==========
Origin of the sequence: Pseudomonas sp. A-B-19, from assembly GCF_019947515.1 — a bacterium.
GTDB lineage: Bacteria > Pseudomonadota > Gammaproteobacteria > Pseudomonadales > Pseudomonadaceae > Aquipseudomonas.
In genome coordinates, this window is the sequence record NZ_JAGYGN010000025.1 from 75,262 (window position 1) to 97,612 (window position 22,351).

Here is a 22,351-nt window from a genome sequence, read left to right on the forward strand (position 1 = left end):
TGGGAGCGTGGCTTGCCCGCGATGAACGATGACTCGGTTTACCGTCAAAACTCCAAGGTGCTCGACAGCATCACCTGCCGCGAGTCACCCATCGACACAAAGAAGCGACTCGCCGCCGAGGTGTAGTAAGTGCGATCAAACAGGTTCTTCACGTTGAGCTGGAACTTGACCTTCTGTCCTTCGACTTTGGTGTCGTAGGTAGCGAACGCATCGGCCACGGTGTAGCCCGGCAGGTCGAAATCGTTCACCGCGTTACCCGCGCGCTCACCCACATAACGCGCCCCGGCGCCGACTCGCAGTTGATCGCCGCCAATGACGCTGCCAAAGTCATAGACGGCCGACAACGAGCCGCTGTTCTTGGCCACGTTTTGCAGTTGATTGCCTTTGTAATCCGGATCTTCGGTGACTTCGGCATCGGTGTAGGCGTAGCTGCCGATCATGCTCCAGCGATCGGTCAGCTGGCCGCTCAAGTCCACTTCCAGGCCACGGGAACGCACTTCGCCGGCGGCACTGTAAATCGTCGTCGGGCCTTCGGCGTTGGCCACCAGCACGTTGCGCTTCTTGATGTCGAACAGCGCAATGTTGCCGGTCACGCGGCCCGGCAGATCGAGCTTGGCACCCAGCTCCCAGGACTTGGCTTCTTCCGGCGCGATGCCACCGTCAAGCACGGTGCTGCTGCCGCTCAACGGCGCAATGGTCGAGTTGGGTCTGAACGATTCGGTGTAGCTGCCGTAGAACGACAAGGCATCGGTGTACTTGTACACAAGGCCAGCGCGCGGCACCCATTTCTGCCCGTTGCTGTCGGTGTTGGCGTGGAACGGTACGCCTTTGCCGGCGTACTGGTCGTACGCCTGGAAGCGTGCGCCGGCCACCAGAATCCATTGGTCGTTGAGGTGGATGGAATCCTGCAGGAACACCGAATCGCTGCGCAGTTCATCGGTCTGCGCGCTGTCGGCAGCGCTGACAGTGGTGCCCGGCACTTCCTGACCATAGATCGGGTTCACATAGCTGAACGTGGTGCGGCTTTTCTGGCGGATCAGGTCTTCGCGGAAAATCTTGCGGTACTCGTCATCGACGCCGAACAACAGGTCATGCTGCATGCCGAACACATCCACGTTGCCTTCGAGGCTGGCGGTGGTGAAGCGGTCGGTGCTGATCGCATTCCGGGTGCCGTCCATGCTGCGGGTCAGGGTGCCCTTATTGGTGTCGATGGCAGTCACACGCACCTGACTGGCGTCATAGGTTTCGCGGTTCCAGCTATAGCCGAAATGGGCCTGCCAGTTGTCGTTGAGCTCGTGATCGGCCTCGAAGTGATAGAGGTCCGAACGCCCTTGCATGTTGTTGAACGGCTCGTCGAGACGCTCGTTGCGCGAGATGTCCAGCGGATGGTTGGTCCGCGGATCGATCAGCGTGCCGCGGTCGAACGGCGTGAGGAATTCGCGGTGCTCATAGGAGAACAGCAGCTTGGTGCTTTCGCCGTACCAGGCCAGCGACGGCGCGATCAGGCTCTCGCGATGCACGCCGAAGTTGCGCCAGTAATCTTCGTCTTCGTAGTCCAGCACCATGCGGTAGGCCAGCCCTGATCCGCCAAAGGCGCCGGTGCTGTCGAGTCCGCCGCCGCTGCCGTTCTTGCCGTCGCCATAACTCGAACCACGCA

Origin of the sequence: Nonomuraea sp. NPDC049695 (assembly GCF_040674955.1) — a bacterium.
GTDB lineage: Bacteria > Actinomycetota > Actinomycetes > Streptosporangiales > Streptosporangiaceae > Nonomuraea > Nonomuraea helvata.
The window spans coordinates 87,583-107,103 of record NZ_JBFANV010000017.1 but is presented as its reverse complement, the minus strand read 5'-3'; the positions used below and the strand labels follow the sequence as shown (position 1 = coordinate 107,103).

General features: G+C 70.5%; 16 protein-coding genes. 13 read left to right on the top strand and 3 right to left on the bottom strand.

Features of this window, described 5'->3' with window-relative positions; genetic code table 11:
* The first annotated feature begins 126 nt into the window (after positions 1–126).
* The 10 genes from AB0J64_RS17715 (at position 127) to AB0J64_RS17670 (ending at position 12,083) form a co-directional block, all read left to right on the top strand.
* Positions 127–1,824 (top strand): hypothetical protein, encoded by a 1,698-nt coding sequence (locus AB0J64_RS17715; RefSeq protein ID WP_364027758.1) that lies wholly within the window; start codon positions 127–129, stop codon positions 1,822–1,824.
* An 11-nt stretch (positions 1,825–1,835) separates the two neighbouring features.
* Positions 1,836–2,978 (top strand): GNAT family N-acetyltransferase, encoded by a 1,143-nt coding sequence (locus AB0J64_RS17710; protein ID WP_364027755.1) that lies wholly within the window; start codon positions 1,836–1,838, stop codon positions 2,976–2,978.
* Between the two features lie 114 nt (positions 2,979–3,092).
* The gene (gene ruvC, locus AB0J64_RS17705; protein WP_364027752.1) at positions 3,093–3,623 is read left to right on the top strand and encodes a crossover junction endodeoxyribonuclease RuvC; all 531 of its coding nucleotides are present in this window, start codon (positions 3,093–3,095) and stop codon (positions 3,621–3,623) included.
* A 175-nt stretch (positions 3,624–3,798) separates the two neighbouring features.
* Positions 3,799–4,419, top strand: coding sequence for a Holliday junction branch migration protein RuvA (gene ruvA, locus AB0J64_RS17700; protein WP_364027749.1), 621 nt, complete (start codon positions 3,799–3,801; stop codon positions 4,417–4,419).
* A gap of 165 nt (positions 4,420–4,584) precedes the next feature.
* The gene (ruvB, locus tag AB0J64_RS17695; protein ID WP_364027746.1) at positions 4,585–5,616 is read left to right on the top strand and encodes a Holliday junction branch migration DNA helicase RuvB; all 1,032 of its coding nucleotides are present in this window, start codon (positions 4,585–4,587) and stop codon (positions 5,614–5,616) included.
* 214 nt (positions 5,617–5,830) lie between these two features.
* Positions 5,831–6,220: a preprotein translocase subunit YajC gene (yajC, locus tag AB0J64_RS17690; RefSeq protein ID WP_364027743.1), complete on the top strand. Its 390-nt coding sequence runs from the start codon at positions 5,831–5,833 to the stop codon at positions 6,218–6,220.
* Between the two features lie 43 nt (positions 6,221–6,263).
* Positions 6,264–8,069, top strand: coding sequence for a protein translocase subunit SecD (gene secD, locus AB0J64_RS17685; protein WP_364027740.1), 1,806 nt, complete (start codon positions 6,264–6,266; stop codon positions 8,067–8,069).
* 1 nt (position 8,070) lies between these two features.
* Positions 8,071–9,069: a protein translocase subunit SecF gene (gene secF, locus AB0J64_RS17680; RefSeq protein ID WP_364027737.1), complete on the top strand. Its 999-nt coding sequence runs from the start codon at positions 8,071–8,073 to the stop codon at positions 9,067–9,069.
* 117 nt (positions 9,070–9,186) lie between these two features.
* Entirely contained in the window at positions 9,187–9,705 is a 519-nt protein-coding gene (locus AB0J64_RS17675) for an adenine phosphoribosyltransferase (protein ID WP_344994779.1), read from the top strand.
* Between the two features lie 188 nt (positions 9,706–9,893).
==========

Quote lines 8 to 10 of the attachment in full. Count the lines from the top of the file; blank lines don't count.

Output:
The window spans coordinates 87,583-107,103 of record NZ_JBFANV010000017.1 but is presented as its reverse complement, the minus strand read 5'-3'; the positions used below and the strand labels follow the sequence as shown (position 1 = coordinate 107,103).

General features: G+C 70.5%; 16 protein-coding genes. 13 read left to right on the top strand and 3 right to left on the bottom strand.

Features of this window, described 5'->3' with window-relative positions; genetic code table 11: